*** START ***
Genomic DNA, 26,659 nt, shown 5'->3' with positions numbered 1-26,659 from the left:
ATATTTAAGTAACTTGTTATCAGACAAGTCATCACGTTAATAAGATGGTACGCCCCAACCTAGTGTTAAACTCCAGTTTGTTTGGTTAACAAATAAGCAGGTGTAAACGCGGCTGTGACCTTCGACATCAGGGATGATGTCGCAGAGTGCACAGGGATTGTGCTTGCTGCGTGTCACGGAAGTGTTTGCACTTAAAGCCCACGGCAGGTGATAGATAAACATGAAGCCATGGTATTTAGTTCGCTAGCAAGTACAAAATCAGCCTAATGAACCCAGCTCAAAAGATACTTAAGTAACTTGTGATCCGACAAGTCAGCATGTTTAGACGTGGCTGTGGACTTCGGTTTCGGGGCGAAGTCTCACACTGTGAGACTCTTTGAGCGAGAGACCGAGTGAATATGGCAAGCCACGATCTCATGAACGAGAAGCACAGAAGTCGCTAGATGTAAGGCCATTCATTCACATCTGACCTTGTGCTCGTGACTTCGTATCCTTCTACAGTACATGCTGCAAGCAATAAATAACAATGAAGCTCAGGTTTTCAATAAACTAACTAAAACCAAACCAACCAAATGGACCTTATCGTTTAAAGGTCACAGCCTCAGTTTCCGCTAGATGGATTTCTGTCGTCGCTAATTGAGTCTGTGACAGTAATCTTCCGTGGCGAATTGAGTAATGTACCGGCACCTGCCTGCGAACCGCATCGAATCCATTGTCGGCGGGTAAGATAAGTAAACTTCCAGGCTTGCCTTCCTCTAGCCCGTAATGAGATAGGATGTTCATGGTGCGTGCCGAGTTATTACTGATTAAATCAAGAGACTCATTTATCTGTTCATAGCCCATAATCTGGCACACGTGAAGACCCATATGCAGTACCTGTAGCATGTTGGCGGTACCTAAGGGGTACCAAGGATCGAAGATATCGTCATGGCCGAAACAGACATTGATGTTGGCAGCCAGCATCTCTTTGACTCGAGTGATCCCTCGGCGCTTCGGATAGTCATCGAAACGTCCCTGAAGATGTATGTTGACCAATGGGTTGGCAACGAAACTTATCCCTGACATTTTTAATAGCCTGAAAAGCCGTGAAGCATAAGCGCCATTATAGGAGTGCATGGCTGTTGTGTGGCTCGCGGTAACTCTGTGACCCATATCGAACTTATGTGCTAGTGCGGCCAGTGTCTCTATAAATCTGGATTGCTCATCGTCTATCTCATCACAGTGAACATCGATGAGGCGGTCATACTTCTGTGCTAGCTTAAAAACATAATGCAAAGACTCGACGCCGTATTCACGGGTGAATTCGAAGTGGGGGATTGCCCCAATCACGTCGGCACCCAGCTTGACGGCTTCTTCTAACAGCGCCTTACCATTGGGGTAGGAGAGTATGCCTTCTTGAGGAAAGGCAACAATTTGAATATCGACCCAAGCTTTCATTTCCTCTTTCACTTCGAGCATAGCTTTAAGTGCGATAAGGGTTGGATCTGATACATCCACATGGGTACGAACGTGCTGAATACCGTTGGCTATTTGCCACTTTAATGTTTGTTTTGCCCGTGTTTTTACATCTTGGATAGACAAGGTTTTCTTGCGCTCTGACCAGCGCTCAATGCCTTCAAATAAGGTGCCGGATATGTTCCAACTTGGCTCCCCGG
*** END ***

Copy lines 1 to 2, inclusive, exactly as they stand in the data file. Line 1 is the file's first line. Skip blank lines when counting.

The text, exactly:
Genomic DNA, 26,659 nt, shown 5'->3' with positions numbered 1-26,659 from the left:
ATATTTAAGTAACTTGTTATCAGACAAGTCATCACGTTAATAAGATGGTACGCCCCAACCTAGTGTTAAACTCCAGTTTGTTTGGTTAACAAATAAGCAGGTGTAAACGCGGCTGTGACCTTCGACATCAGGGATGATGTCGCAGAGTGCACAGGGATTGTGCTTGCTGCGTGTCACGGAAGTGTTTGCACTTAAAGCCCACGGCAGGTGATAGATAAACATGAAGCCATGGTATTTAGTTCGCTAGCAAGTACAAAATCAGCCTAATGAACCCAGCTCAAAAGATACTTAAGTAACTTGTGATCCGACAAGTCAGCATGTTTAGACGTGGCTGTGGACTTCGGTTTCGGGGCGAAGTCTCACACTGTGAGACTCTTTGAGCGAGAGACCGAGTGAATATGGCAAGCCACGATCTCATGAACGAGAAGCACAGAAGTCGCTAGATGTAAGGCCATTCATTCACATCTGACCTTGTGCTCGTGACTTCGTATCCTTCTACAGTACATGCTGCAAGCAATAAATAACAATGAAGCTCAGGTTTTCAATAAACTAACTAAAACCAAACCAACCAAATGGACCTTATCGTTTAAAGGTCACAGCCTCAGTTTCCGCTAGATGGATTTCTGTCGTCGCTAATTGAGTCTGTGACAGTAATCTTCCGTGGCGAATTGAGTAATGTACCGGCACCTGCCTGCGAACCGCATCGAATCCATTGTCGGCGGGTAAGATAAGTAAACTTCCAGGCTTGCCTTCCTCTAGCCCGTAATGAGATAGGATGTTCATGGTGCGTGCCGAGTTATTACTGATTAAATCAAGAGACTCATTTATCTGTTCATAGCCCATAATCTGGCACACGTGAAGACCCATATGCAGTACCTGTAGCATGTTGGCGGTACCTAAGGGGTACCAAGGATCGAAGATATCGTCATGGCCGAAACAGACATTGATGTTGGCAGCCAGCATCTCTTTGACTCGAGTGATCCCTCGGCGCTTCGGATAGTCATCGAAACGTCCCTGAAGATGTATGTTGACCAATGGGTTGGCAACGAAACTTATCCCTGACATTTTTAATAGCCTGAAAAGCCGTGAAGCATAAGCGCCATTATAGGAGTGCATGGCTGTTGTGTGGCTCGCGGTAACTCTGTGACCCATATCGAACTTATGTGCTAGTGCGGCCAGTGTCTCTATAAATCTGGATTGCTCATCGTCTATCTCATCACAGTGAACATCGATGAGGCGGTCATACTTCTGTGCTAGCTTAAAAACATAATGCAAAGACTCGACGCCGTATTCACGGGTGAATTCGAAGTGGGGGATTGCCCCAATCACGTCGGCACCCAGCTTGACGGCTTCTTCTAACAGCGCCTTACCATTGGGGTAGGAGAGTATGCCTTCTTGAGGAAAGGCAACAATTTGAATATCGACCCAAGCTTTCATTTCCTCTTTCACTTCGAGCATAGCTTTAAGTGCGATAAGGGTTGGATCTGATACATCCACATGGGTACGAACGTGCTGAATACCGTTGGCTATTTGCCACTTTAATGTTTGTTTTGCCCGTGTTTTTACATCTTGGATAGACAAGGTTTTCTTGCGCTCTGACCAGCGCTCAATGCCTTCAAATAAGGTGCCGGATATGTTCCAACTTGGCTCCCCGG